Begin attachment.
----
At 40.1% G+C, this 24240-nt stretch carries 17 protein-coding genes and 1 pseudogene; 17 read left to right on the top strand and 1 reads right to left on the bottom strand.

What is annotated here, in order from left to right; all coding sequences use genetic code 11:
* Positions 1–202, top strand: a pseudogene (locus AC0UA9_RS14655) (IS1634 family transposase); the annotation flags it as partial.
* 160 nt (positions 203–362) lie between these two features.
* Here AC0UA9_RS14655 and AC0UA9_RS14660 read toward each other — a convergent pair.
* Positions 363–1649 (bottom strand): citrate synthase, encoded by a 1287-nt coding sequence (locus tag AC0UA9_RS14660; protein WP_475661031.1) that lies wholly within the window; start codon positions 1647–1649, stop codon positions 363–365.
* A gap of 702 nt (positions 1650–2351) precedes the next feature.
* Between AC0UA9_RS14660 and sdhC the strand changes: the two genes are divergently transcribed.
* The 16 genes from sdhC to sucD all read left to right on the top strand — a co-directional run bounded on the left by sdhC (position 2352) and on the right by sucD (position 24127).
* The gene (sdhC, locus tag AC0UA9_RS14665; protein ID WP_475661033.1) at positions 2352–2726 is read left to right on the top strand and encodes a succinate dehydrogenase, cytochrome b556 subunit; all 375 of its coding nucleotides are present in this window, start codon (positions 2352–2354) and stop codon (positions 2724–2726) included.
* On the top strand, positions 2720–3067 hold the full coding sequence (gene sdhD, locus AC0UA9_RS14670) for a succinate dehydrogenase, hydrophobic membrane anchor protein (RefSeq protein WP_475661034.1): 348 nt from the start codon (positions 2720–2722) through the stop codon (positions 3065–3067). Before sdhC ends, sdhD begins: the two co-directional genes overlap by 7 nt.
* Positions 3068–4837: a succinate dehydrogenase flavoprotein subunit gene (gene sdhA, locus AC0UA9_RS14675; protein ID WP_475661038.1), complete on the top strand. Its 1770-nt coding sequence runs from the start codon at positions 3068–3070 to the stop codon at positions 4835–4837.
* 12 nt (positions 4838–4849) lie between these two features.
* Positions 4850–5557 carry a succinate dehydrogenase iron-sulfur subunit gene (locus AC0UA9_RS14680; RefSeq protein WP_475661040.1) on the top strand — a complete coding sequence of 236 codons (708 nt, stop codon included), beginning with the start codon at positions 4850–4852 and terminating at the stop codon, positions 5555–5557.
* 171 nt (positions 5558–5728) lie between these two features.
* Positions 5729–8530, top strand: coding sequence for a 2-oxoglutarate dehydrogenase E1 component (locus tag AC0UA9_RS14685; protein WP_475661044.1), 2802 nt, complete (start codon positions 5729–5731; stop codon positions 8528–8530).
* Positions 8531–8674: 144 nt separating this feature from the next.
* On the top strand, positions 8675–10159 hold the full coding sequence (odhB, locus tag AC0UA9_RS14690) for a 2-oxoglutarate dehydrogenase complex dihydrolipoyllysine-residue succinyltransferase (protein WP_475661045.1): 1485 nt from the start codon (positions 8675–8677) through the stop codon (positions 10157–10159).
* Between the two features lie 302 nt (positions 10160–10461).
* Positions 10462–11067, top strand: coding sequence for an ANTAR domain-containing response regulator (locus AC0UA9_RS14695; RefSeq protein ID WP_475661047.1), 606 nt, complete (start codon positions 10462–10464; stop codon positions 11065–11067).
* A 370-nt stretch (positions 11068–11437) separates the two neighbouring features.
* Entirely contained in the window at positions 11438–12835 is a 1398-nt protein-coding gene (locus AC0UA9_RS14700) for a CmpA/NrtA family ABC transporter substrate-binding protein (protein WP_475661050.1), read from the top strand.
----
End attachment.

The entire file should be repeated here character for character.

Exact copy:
At 40.1% G+C, this 24240-nt stretch carries 17 protein-coding genes and 1 pseudogene; 17 read left to right on the top strand and 1 reads right to left on the bottom strand.

What is annotated here, in order from left to right; all coding sequences use genetic code 11:
* Positions 1–202, top strand: a pseudogene (locus AC0UA9_RS14655) (IS1634 family transposase); the annotation flags it as partial.
* 160 nt (positions 203–362) lie between these two features.
* Here AC0UA9_RS14655 and AC0UA9_RS14660 read toward each other — a convergent pair.
* Positions 363–1649 (bottom strand): citrate synthase, encoded by a 1287-nt coding sequence (locus tag AC0UA9_RS14660; protein WP_475661031.1) that lies wholly within the window; start codon positions 1647–1649, stop codon positions 363–365.
* A gap of 702 nt (positions 1650–2351) precedes the next feature.
* Between AC0UA9_RS14660 and sdhC the strand changes: the two genes are divergently transcribed.
* The 16 genes from sdhC to sucD all read left to right on the top strand — a co-directional run bounded on the left by sdhC (position 2352) and on the right by sucD (position 24127).
* The gene (sdhC, locus tag AC0UA9_RS14665; protein ID WP_475661033.1) at positions 2352–2726 is read left to right on the top strand and encodes a succinate dehydrogenase, cytochrome b556 subunit; all 375 of its coding nucleotides are present in this window, start codon (positions 2352–2354) and stop codon (positions 2724–2726) included.
* On the top strand, positions 2720–3067 hold the full coding sequence (gene sdhD, locus AC0UA9_RS14670) for a succinate dehydrogenase, hydrophobic membrane anchor protein (RefSeq protein WP_475661034.1): 348 nt from the start codon (positions 2720–2722) through the stop codon (positions 3065–3067). Before sdhC ends, sdhD begins: the two co-directional genes overlap by 7 nt.
* Positions 3068–4837: a succinate dehydrogenase flavoprotein subunit gene (gene sdhA, locus AC0UA9_RS14675; protein ID WP_475661038.1), complete on the top strand. Its 1770-nt coding sequence runs from the start codon at positions 3068–3070 to the stop codon at positions 4835–4837.
* 12 nt (positions 4838–4849) lie between these two features.
* Positions 4850–5557 carry a succinate dehydrogenase iron-sulfur subunit gene (locus AC0UA9_RS14680; RefSeq protein WP_475661040.1) on the top strand — a complete coding sequence of 236 codons (708 nt, stop codon included), beginning with the start codon at positions 4850–4852 and terminating at the stop codon, positions 5555–5557.
* 171 nt (positions 5558–5728) lie between these two features.
* Positions 5729–8530, top strand: coding sequence for a 2-oxoglutarate dehydrogenase E1 component (locus tag AC0UA9_RS14685; protein WP_475661044.1), 2802 nt, complete (start codon positions 5729–5731; stop codon positions 8528–8530).
* Positions 8531–8674: 144 nt separating this feature from the next.
* On the top strand, positions 8675–10159 hold the full coding sequence (odhB, locus tag AC0UA9_RS14690) for a 2-oxoglutarate dehydrogenase complex dihydrolipoyllysine-residue succinyltransferase (protein WP_475661045.1): 1485 nt from the start codon (positions 8675–8677) through the stop codon (positions 10157–10159).
* Between the two features lie 302 nt (positions 10160–10461).
* Positions 10462–11067, top strand: coding sequence for an ANTAR domain-containing response regulator (locus AC0UA9_RS14695; RefSeq protein ID WP_475661047.1), 606 nt, complete (start codon positions 10462–10464; stop codon positions 11065–11067).
* A 370-nt stretch (positions 11068–11437) separates the two neighbouring features.
* Entirely contained in the window at positions 11438–12835 is a 1398-nt protein-coding gene (locus AC0UA9_RS14700) for a CmpA/NrtA family ABC transporter substrate-binding protein (protein WP_475661050.1), read from the top strand.